Tuesday, January 6, 2015

CHAPTER 62: The Priests of the Monastery

     If the abbot decides that the monastery needs a priest or deacon, let him select from among his monks one who is worthy to discharge that office. But let the one who has been ordained be on his guard against arrogance and pride, and he should only do what is commanded him by the abbot, knowing that he is now all the more subject to the discipline of the Rule; and—especially because he is a priest—let him not forget the obedience and discipline of the Rule, but advance more and more in godliness.


    Here again, Saint Benedict addresses the delicate issue of how priests are to be regarded in the community.  This time, however, his worry is that they will feel exempt from the monastic discipline.  The priest, by his nature, is called to lead the faithful in worship, but a monastic community can have only one leader, and therefore the monk priest should lead by example only.   He should be more submissive, more docile and more obedient precisely because others will look up to him.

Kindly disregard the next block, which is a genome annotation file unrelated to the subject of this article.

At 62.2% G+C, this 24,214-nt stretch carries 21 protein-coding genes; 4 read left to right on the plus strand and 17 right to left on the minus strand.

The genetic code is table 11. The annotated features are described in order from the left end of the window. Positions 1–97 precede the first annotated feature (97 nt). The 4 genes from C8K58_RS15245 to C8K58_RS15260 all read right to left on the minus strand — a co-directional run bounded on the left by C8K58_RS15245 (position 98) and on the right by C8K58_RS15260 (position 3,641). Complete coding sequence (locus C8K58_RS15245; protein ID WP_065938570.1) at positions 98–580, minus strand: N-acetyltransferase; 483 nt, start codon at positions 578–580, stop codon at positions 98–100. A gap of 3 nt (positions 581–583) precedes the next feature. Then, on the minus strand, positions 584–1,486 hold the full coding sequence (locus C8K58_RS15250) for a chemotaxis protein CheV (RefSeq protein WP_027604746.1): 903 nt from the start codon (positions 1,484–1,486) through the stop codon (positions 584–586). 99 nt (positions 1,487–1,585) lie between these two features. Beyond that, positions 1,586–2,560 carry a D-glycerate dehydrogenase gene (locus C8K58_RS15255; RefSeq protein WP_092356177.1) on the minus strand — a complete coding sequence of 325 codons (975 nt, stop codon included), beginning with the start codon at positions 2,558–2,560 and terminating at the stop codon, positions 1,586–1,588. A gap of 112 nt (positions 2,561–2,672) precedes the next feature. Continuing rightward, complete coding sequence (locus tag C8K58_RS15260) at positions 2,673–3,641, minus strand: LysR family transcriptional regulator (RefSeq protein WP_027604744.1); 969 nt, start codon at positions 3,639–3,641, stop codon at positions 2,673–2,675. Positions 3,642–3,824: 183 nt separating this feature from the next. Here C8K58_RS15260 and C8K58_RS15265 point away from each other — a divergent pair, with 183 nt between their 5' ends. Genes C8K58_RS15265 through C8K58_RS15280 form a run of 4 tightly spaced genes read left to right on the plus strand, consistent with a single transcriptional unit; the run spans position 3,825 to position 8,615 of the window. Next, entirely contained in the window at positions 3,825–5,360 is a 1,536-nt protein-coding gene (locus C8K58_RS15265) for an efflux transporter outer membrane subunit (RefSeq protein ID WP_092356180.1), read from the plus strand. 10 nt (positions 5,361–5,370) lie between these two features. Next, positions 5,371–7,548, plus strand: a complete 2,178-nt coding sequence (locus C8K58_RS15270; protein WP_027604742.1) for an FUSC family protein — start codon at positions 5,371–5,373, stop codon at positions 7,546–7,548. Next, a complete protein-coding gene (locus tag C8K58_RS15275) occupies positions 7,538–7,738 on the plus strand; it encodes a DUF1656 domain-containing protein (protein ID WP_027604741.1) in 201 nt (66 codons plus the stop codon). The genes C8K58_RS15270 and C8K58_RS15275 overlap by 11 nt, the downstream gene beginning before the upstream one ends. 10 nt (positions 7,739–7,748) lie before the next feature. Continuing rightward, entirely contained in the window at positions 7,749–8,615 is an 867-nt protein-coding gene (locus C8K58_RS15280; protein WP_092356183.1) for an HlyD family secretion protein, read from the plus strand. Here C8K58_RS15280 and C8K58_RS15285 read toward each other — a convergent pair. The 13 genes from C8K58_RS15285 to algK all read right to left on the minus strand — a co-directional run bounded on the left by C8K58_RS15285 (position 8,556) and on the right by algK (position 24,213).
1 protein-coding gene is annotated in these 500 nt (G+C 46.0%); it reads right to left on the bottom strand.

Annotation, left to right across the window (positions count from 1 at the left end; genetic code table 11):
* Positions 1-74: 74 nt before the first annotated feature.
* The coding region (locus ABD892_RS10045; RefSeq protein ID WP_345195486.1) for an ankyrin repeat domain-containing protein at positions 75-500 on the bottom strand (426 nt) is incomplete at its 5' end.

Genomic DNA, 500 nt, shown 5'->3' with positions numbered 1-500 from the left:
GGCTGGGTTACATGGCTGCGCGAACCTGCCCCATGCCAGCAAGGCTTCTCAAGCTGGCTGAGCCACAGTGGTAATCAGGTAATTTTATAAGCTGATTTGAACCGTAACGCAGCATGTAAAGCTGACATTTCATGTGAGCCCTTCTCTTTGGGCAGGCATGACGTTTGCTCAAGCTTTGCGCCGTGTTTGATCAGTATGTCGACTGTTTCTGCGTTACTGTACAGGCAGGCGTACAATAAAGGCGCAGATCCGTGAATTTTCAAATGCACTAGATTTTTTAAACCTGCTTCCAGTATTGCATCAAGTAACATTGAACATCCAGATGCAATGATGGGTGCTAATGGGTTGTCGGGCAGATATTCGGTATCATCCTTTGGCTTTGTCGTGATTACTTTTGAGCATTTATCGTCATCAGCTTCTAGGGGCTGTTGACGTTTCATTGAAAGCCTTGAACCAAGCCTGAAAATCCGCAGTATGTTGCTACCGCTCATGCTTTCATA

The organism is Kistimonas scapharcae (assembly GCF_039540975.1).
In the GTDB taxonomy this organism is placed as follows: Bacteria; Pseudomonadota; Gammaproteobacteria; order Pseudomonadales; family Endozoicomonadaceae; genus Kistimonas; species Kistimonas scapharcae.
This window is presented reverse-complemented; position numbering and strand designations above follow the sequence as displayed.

Of course, everyone owes obedience to someone, from pauper to president to pope.  We’ve all got bosses and we all have people that we get to boss around.  And every one of us, by virtue of his baptism, is a priest, a prophet, and a king.  But that makes us servants, not judges.  Jesus told his disciples to serve one another.  He also told them to be more observant than the Pharisees, and the Pharisees were pretty big on following the rules.
     As adolescents, we tend to think that “freedom” means being able to do whatever we like—that once we become adults, we no longer have to obey anyone.  “It’s a free country,” we say to ourselves.  “From now on, no one’s going to tell me what to do.”  Of course, that’s totally wrong. Just ask a recovering drug addict, and he’ll tell you there are some things that make you less free when you do them.  In fact, there are many things (like shooting heroin) that we should never be free to do precisely because they take away our freedom.
     So what distinguishes the obedience of an adult from the obedience of a child?  It is just exactly this:  that the adult doesn’t need to be forced.  He doesn’t need to be punished.  In fact, the adult anticipates the desire and obeys even before he is asked.  True maturity demands an even higher level of obedience—an obedience so complete that it anticipates the law and goes beyond it.  Imagine a school where the students tried to guess what their teachers wanted, and then did it even before they were asked.  Imagine a school where each student was determined to outdo the other in kindness.  St. Benedict envisions such a school in his Rule for monks.  He calls it “A School for the Lord’s Service.